"You may be forgiven," announces the Economist in a new article Thursday, "if you have failed to notice that Germany is holding a general election on September 27th." On the other hand, Germany "has Europe's biggest economy and is its most important country." So: what are the big issues at stake? The staid Teutonic candidates themselves, even the German papers acknowledge, may be lacking in dynamism and fire, but that doesn't mean the pundits haven't found important issues to debate.
What will be decided a week from Sunday?
- Not the Chancellorship Though the previously Merkel-dominated race is "suddenly tightening up," Ulf Gartzke remarks in The Weekly Standard that "Chancellor Merkel is bound to stay in office." The "big question"? With the race closer, Merkel may not get enough votes to toss Steinmeier's Social Democratic Party out of the "unpopular 'Grand Coalition'" and team up instead with "the free-market FDP."
- Recession The Economist says the possibility of an extended Grand Coalition "should worry Germany." The country, argues the Economist, has some serious economic problems "such as tax, health care, welfare and labour-market reform," as well as "high savings and a reliance on exports," and with the emergence from recession the public is getting "dangerously complacent." Without prompt attention, "there is a risk that the economy could tip back into recession again." A new Merkel government with a CDU-FDP team-up would be "far more likely to make the attempt" to address these economic issues.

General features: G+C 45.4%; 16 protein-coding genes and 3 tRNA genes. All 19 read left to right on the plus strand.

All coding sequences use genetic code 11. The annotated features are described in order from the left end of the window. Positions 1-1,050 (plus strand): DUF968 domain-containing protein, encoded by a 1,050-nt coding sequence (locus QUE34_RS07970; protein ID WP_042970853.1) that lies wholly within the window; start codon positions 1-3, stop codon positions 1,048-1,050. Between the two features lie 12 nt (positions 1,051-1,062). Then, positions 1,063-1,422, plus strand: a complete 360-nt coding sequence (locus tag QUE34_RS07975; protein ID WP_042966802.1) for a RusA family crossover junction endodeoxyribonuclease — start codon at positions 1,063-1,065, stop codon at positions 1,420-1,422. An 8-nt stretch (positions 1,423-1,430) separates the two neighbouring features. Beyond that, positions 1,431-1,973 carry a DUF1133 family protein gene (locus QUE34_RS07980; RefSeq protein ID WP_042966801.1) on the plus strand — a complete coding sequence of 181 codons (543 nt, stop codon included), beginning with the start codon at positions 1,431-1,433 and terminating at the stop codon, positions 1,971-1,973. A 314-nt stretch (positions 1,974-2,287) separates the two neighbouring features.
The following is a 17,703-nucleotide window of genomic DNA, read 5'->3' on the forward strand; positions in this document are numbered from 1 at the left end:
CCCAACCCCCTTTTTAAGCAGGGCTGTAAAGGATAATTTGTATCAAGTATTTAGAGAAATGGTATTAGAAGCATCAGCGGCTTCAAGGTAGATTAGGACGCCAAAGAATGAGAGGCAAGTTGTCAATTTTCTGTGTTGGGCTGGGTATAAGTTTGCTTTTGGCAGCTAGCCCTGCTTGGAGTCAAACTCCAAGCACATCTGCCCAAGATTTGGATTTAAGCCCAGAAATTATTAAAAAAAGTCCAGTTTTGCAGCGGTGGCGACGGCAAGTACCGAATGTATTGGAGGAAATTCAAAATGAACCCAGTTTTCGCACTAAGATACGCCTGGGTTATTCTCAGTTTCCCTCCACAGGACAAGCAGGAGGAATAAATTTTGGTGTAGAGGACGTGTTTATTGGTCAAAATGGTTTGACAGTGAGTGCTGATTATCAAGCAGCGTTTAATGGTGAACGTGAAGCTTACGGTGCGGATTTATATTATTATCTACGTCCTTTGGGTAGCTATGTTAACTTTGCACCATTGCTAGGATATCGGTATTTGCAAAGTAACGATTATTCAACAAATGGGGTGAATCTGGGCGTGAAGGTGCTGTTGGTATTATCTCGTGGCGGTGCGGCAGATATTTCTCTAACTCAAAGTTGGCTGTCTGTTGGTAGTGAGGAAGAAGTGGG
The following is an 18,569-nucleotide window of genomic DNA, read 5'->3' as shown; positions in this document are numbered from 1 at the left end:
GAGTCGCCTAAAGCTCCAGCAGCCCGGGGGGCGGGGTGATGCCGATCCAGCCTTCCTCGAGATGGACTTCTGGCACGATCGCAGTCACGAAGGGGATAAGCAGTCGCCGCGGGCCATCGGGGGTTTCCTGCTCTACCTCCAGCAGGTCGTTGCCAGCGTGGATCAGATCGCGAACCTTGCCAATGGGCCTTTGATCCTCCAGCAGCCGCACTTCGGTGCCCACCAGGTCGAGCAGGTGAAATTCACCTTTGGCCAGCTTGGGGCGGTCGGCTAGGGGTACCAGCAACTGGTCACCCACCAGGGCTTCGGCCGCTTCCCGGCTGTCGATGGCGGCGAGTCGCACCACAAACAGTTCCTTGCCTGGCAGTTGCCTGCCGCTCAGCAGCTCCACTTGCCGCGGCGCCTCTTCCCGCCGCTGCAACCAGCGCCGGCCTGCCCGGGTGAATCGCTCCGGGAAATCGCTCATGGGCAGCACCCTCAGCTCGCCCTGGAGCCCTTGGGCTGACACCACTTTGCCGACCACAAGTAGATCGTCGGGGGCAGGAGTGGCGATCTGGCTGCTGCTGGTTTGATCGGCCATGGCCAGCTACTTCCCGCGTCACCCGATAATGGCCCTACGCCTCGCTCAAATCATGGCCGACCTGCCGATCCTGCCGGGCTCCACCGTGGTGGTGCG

- Social Cohesion "In the run-up to the election," writes Catherine Mayer from Berlin in Time Magazine, "there has been no grand new mission, no ambitious vision of remaking Germany--or Europe, or the world--on view." But maybe there should be. "Wounds that are left untreated fester," argues Mayer, and the "inequities" between East and West Germans, and in particular between "immigrants and others," need attention. Turkish immigrant isolation is a problem, while "offenses by far-right extremists jumped by 16% last year."
- Science At the end of July, Jens Uehlecke in the German newspaper Die Zeit emphasized a very different aspect to the elections. "The future chancellor," he proposed, "must above all promote science and be open to the ideas of the best researchers." His reasoning:
Whoever wins the election will be confronted afterwards with pressing questions that can only be answered with the insight and achievements of research: How can Germany contribute to the halting of climate change? Should it be in investing in renewable energy or in the exploration of technology that can sequester CO2 underground? How do we develop treatments for Alzheimer's or cancer without crossing ethical boundaries? And how do we raise our children so that they will be able to help to find the answers to these questions? In addition, good science policy is also good economic policy ... If the science-based sectors were to grow by ten percent, the German economy as a whole would grow by 2.1 percent.